The Federal Home Loan Bank Board, which regulates the savings and loan industry, urged Congress yesterday to approve three new types of home mortgages, one of which would permit smaller payments in the early years of the loan and larger payments later on.
That would help younger persons to buy a first house while their incomes are low.
Another mortgage proposed by the bank board would allow the interest that lenders charge home buyers to go up and down as other interest rates fluctuate. This variable-rate mortgage, which has been sought by the industry for years, would help keep associations from running out of money during times of high interest rates.
But the variable-rate mortgage has been opposed by Congress, under heavy pressure from labor unions and consumer groups.
Congress worries that such a mortgage would hurt consumers who would find their monthly mortgage payments going up during times of rising interest rates. The S&Ls would also have to lower interest rates - and therefore monthly payments - when other interest rates were falling.
Federal Home Loan Bank Board Chairman Robert H. McKinney - who is armed with a three-volume, 18-month study of "alternative mortgage instruments" to bolster his case - admitted yesterday that it will be "politically difficult" to get a variable rate mortgage past Congress.
But he told reporters such a mortgage is needed to keep mortgage credit flowing during periods of tight money. S&Ls lose deposits during periods of rising rates as investors withdraw their savings to put the funds in higher-yielding investments such as Treasury bills.
The third type of mortgage loan, called a reverse annuity mortgage, is designed to help older homeowners get back as income same of the equity they hava built up in their residences without having to sell their homes.
All three types of mortgage loans are being experimented with to some degree by different state chartered S&Ls, and the controversial variable rate loans now are being made frequently in California. Most S&Ls are federally chartered.
House and Senate sources said yesterday that the bank board will have the same degree of difficulty selling Congress on a variable-rate mortgage this year that it has had in the past.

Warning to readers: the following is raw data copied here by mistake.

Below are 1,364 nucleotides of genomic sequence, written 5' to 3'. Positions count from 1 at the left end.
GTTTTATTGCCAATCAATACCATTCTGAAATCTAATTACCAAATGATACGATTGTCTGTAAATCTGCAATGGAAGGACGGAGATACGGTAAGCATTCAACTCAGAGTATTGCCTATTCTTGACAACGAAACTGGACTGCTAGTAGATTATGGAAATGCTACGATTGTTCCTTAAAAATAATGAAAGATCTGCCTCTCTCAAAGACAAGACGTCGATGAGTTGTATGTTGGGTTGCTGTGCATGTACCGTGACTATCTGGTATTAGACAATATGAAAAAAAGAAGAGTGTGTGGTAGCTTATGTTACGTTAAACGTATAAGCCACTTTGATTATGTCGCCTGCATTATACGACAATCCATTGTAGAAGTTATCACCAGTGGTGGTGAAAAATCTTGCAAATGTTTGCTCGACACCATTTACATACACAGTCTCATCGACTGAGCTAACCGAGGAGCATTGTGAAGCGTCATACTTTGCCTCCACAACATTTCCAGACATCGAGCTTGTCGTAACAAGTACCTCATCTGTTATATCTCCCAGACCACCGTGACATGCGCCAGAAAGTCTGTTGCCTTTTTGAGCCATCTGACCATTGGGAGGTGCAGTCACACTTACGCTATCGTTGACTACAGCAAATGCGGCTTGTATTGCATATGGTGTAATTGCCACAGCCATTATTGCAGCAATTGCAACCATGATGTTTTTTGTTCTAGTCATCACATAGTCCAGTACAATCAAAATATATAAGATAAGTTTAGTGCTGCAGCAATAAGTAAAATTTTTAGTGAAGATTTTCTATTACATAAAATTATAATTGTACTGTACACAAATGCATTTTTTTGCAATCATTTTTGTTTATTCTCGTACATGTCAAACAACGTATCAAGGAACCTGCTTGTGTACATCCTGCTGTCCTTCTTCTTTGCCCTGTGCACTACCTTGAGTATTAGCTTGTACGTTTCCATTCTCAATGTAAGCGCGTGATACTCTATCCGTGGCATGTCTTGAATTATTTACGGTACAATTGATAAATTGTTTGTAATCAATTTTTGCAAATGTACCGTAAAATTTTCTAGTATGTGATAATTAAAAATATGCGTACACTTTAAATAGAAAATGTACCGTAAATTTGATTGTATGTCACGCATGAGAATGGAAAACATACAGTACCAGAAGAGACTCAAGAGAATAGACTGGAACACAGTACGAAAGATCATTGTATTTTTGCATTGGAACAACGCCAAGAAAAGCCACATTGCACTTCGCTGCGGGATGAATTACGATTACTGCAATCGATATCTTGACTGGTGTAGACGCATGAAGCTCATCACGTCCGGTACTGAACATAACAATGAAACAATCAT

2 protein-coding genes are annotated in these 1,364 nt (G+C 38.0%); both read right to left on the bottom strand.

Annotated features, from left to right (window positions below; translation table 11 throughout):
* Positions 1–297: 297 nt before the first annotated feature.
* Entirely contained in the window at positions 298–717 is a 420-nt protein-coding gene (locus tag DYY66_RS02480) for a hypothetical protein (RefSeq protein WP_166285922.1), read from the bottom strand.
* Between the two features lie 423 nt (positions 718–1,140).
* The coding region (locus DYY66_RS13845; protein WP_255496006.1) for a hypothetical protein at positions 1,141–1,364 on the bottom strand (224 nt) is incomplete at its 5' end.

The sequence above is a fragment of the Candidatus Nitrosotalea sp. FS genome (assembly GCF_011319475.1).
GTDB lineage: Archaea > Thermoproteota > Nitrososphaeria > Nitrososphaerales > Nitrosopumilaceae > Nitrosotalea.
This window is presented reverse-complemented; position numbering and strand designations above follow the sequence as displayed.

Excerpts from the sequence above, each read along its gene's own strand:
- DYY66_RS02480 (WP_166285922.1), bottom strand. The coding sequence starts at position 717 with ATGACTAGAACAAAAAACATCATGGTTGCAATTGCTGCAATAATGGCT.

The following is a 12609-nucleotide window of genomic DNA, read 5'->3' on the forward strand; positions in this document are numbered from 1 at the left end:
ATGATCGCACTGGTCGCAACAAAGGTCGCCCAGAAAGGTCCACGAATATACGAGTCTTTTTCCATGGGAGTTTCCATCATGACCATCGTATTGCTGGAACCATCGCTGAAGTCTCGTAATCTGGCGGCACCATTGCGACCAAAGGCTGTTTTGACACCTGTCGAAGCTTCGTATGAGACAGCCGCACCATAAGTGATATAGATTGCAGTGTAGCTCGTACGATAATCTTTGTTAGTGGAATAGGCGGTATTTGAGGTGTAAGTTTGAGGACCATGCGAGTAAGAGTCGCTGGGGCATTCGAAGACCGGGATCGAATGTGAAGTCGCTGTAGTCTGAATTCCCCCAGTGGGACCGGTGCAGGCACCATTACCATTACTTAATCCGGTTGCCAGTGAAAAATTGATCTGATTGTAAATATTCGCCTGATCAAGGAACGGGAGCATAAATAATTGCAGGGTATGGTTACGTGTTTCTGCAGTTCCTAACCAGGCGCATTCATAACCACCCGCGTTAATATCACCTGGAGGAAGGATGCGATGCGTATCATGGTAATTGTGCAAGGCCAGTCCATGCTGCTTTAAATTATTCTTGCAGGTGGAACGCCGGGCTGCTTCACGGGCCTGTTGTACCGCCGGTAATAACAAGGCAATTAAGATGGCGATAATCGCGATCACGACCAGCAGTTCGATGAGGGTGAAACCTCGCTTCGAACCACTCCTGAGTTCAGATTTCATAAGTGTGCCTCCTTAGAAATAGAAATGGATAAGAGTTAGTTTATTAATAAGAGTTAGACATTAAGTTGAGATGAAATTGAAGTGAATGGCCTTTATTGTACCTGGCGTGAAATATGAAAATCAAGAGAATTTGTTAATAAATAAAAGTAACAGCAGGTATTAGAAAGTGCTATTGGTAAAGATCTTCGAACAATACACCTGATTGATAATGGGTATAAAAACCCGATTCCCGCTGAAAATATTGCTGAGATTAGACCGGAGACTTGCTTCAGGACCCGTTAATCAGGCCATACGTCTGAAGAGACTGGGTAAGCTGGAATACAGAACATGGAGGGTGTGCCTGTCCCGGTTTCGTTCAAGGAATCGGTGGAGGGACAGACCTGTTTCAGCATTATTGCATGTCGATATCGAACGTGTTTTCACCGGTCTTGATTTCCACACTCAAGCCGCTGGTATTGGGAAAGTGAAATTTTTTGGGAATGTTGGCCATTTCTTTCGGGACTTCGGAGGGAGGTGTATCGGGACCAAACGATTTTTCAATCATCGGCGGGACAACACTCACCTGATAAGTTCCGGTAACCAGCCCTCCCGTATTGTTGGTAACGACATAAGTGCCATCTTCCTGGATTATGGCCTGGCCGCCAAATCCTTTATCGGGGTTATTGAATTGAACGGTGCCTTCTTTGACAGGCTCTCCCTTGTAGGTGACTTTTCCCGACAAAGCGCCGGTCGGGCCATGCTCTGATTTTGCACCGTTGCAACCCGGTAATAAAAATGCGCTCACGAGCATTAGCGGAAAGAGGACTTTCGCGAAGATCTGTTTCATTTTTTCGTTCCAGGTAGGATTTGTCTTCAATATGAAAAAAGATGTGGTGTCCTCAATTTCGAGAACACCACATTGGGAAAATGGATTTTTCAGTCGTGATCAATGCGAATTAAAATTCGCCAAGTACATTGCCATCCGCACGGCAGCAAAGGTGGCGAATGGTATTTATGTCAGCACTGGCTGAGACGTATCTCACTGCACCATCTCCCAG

"The only one of the three the S&Ls really want is the variable-rate mortgage," said one Senate source. "At the very least, senators want to watch the experiement in California through the next money crunch. Those who say the experiement has succeeded ignore the fact that interest rates have been steady for two to two and a half years."
Savings and loan associations make considerably more than half of the home mortgage loans in the United States each year. Last year S&Ls Joantd $115 billion to home buyers, a 40 per cent increase over 1976.
McKinney, a Naval Academy classmate of President Carter's who has headed the bank board since August, said that the standard, fixed-rate mortgage has not changed much since 1930. He said he expected that most future home loans would be of the same variety, in which the homeowner makes the same monthly payment for 20, 25 or 30 years.
However, McKinney argued, some alternative forms are needed to help special groups buy homes or put them to use for their benefit.
McKinney estimated that between 2 million and 2.5 million more families would be able to buy homes over the next several years if mortgages with smaller payments in the early years were available. The interest rate would remain the same over the life of the loan, only the size of the monthly payment would vary:
"This mortgage will permit persons with rising income expectations to buy a home earlier in their life than they can with the standard mortgage whose monthly payments areall the same," the bank board said.
How much the sine of the monthly payment could vary is unclear, especially if the borrower is expected to pay at least the interest on his borrowing each month.In the early years of a mortgage loan, nearly all of the payment is interest with very little targeted at reducing the outstanding balance.
The bank board chairman said that there has been much interest in the reverse annuity mortgage for older homeowners. There is nothing in the law today to prevent a homeowner from taking out another mortgages on his or her house and buying an annuity from a life insurance company to pay a fixed monthly income for five, 10 or more years.
But the bank board appears to be putting the reverse annuity, graduated payment and variable-rate mortgages together as a Package to induce Congress to approve all three, including the controversial variable-rate mortgage.
McKinney acknowledged that the bank board has the authority to issue regulations to permit federally chartered S&Ls to make all three types of mortgages and the board yesterday, only urged the concepts on Congress, not a specific set of proposals.
He said he would not issue regulations without some form of congressional sanction. Several years ago Congress blocked an attempt by the bank board to unilaterally write regulations to permit variable-rate mortgages.